“What was kind of weird for me was, maybe after two or three parabolas, microgravity started to feel more normal than anything,” Clinch says. “At first I needed to get used to how to control my body, when there was nothing forcing it in any direction. Once you got into position, figured out what arrangement of straps you wanted to use to hold yourself so you could do work, microgravity became more comfortable.”

The titanium dioxide crystal structure can only be seen under a powerful microscope. To the naked eye, it appears to be simple white paint. / Photo courtesy of Space Ice

During the four zero gravity flights, Scotti and her team collected 221 samples of frozen slurry. The hardest part came next: analyzing each sample.

The team transported the samples back to Northwestern, dehydrated them using the freeze dryer and baked them to keep the titanium oxide particles in place. Once the samples were ready to go, they were placed under an electron microscope. The painfully slow process of studying every sample took about a year.

But for Scotti’s team, the tedium was worth it. They found that the pores in the foam samples aligned almost perfectly perpendicular to the surface they were frozen on in the plane. This provided the team with exactly the results they hoped for, though they still wanted to further study the relationship between gravity and the solidification of the samples.

In June 2015, Scotti’s team returned to Houston for another flight week, only this time to fly in a few different levels of gravity – including lunar gravity, the same condition as if you were walking on the moon.

The team also had a slightly different look: Clinch left late in 2014. Scotti was diagnosed with an autonomic nervous system disorder, which kept her off the flight. She brought on Amelia Plunk, then a third-year NU student pursuing a master’s in materials science and a member of Dunand’s research group, to fill her spot. Northard led the team in Scotti’s place, less than two years after joining the team as an engineer “knowing basically nothing about materials science,” as she puts it.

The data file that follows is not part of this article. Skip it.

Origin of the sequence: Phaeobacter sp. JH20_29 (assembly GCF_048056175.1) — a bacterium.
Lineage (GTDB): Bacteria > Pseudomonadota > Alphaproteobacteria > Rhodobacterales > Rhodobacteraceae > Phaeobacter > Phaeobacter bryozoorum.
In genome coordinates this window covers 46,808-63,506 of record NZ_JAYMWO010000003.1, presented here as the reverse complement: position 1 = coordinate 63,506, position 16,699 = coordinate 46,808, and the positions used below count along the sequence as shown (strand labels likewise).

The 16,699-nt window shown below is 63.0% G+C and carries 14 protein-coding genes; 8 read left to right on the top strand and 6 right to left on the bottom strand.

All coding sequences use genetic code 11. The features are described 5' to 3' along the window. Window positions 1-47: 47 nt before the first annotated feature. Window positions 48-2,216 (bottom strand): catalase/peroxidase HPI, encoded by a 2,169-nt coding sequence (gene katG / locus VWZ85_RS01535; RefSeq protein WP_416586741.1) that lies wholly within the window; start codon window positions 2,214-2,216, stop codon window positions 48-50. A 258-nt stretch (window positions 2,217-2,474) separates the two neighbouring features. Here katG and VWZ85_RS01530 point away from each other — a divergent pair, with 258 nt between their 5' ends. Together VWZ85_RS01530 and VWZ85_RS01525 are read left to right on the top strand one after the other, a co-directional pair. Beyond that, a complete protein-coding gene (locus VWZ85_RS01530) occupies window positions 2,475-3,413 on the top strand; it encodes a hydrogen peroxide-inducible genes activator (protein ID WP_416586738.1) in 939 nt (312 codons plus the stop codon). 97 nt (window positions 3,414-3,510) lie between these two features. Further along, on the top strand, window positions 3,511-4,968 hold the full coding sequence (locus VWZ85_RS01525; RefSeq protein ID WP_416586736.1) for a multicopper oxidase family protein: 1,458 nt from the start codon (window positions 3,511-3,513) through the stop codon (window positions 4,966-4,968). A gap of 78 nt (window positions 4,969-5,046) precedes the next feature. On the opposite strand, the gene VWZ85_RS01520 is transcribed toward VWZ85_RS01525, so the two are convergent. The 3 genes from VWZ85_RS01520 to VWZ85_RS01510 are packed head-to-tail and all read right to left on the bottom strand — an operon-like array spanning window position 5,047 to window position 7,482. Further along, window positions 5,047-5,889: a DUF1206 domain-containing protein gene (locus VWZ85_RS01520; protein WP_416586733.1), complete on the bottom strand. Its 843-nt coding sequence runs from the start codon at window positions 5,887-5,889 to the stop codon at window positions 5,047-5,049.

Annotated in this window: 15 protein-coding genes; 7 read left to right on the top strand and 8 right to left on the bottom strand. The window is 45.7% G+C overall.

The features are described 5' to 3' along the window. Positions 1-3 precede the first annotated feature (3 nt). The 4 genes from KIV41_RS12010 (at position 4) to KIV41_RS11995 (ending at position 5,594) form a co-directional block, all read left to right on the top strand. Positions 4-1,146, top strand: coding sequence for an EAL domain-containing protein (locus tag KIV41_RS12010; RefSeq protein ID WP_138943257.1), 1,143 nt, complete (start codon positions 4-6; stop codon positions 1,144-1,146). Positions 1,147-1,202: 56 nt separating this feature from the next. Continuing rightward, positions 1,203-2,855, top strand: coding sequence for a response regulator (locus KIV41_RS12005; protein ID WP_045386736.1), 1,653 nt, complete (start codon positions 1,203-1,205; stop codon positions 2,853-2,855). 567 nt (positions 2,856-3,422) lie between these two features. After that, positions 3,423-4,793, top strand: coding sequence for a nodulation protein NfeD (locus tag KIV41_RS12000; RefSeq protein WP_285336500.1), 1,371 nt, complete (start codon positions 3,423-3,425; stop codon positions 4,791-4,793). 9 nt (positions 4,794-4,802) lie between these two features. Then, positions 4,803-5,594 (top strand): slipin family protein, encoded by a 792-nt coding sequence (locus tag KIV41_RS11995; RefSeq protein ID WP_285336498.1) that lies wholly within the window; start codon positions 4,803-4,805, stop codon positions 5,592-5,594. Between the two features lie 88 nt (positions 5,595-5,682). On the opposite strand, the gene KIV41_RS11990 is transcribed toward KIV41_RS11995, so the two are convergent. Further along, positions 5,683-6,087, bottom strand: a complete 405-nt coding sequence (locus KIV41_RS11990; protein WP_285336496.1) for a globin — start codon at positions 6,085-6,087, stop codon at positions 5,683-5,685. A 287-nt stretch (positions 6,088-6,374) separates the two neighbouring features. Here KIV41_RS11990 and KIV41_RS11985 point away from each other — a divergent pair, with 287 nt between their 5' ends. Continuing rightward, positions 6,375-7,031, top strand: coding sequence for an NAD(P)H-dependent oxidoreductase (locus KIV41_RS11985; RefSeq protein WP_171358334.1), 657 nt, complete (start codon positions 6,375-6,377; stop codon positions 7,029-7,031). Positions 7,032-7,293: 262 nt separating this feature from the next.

“Obviously I was very upset about not being able to go,” Scotti says. “[But] I didn’t have a question in my mind that Emily would be able to do everything, and she did.”

"We’re essentially combining over three centuries of scientific discovery in an attempt to answer fundamental questions about how the universe works. Who knows what we’ll learn?" – Krysti Scotti

The idea with the second flight was to learn more about how gravity impacts the way the foams form by gathering more (and different) data to better model the relationship. This understanding is important for discovering how to efficiently manufacture the solar cell components back on Earth, but also for the team’s other, greater ambition: sending the experiment to the International Space Station (ISS) for additional and more involved testing – where you have days of zero gravity instead of 30-second periods.

During the second trip, Scotti’s team toured NanoRacks, a private research company that funds and coordinates transportation to the ISS, from which the team has since secured sponsorship.

But once on the ISS, the project will be out of Scotti’s team’s hands. At that point, they will be closer than ever to reaching their objective – which can become hazy and indistinct in the midst of a complex project like this.

Though Scotti acknowledges she couldn’t realistically make electrodes in microgravity for commercial purposes – the cost of flying would far outweigh the profit generated by the electrodes – she sees another, more long-term function of her team’s work.

“If you do make them better, then you can learn how they got better, and then maybe make modifications on the ground that will allow you to get something similar,” Scotti says.

By nature, Scotti is an explorer. Her insatiable desire to always know more and to push boundaries – her “scientific vision,” as Tappan describes it – has driven the project forward from the beginning.

“There are tons of unknowns; the implications are incredibly diverse,” Scotti says. “We’re essentially combining over three centuries of scientific discovery in an attempt to answer fundamental questions about how the universe works. Who knows what we’ll learn?”